On May 1st, 2008, the Los Angeles Times reported that famed L.A. muralist Kent Twitchell settled his lawsuit against the U.S. government for obliterating his six-story mural depiction of artist Ed Ruscha. Starting in 1978, it took Twitchell nine years to complete his mural on an outside wall of the L.A. headquarters of the U.S. Department of Labor. In 2006 the mural was deliberately painted over by a maintenance crew working for the government.
Federal and state laws protect commissioned murals in the City of Los Angeles from desecration or destruction; specifically, the federal Visual Artists Rights Act states that an artist must be given a ninety day notice before a building owner can paint over a mural. Twitchell received no such notice before his mural was arbitrarily destroyed, so he’s been awarded a $1.1 million settlement. To date it is the largest settlement to have been paid out to an artist under state or federal laws meant to protect artist’s rights – and I won’t hesitate to say that Twitchell fully deserves the money. I first heard of his mural being destroyed the day it happened, and without delay I called the L.A. arts community to his defense, so it’s gratifying to learn of Twitchell’s court victory – which also bodes well for all other muralists and artists creating public art across the country.
I met Twitchell a short while after the destruction of his mural, when photographer Gil Ortiz and I visited his Playa Vista, California studio in August of 2006 – hence much of what follows is based upon the chat I had with Twitchell during that visit. He was affable and friendly, revealing his feelings concerning the destruction of his Ed Ruscha mural, his life as an artist, and his views regarding the state of art in America today. No doubt Twitchell was irate over the destruction of his mural, but he possessed a clear-headed understanding of the social implications of his next move – a lawsuit against the U.S. government. At the time Twitchell told me; “I don’t want to blow this thing, I could hurt other artists if I blow this thing. I’ve got to make them know that they can’t just paint out a work of art just because they feel like it – there’s a law that they have to follow… they can paint it out, they can do whatever they want to it, they just have to be polite about it, but they were not.”
Known for his monumental works, I asked Twitchell if he ever created small scale artworks. “It’s a lot easier for me to work at least life-size. A lot of times when I work small I don’t pull it off, maybe two out of three times it’s ok. If I work life-size or bigger then almost everything I do I like.” Then he went bounding off to the second story of his studio to rustle through his archives. He returned with a portfolio of original sketches and lithographs that were delicately wrapped in acid free paper for purposes of preservation. Some of the drawings were of individuals that appear in his massive 405 Freeway mural, L.A. Marathon, a work that celebrates the 1984 Los Angeles Olympics but is unfortunately now damaged by graffiti. The drawings were composed of tightly woven crosshatched lines, the work of a highly skilled and disciplined draftsman. Twitchell chuckled and said “Sometimes I draw this way, not because it’s better, but because I’m obsessive compulsive – that’s who I am.”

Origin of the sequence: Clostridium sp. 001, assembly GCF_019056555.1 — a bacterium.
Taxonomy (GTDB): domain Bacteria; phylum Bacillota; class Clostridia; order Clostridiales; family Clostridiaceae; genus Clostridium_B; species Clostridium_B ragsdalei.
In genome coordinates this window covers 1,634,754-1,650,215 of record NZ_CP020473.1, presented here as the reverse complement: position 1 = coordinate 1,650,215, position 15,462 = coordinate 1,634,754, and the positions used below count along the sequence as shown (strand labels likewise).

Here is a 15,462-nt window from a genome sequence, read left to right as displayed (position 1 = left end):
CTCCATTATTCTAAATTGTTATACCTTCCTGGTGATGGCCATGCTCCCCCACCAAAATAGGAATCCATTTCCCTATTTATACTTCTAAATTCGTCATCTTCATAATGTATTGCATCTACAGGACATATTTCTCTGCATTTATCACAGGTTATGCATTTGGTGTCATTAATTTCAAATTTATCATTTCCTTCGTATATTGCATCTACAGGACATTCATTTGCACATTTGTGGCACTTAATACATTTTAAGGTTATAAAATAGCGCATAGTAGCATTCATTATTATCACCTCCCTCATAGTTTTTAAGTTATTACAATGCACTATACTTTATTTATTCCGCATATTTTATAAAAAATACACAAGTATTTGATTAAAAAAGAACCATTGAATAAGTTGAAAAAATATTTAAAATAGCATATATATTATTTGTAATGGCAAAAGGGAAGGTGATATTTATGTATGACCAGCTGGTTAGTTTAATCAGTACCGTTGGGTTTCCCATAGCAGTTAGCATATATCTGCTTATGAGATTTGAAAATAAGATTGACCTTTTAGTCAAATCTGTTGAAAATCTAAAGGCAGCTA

Amongst the portfolio’s drawings and prints there was an amazing portrait of artist Lita Albuquerque. The lithograph was immediately recognizable as a print version of the huge Lita Albuquerque mural Twitchell painted alongside L.A.’s Harbor Freeway in 1983. I mentioned to him that I had just recently driven past the mural, and that it was almost completely destroyed by graffiti, to which Twitchell replied “I won’t have to repaint it because she’s so protected, all of that graffiti will come right off without damaging the original painting.” He then began explaining the process used to protect his street murals; “First there’s a type of wax that’s applied to the surface, followed by a coating of anti-graffiti material”, but Twitchell is well aware that restoration of a damaged mural is a relatively simple matter – and that a far bigger problem lies ahead for L.A. murals. Once restored to pristine condition they will immediately be defaced by graffiti taggers who respect nothing but their own trivial notoriety. Twitchell’s Albuquerque mural is still in situ, but as of this writing it’s completely buried under layers of graffiti – only Albuquerque’s eyes peer out from behind the shroud of spray paint vandalism.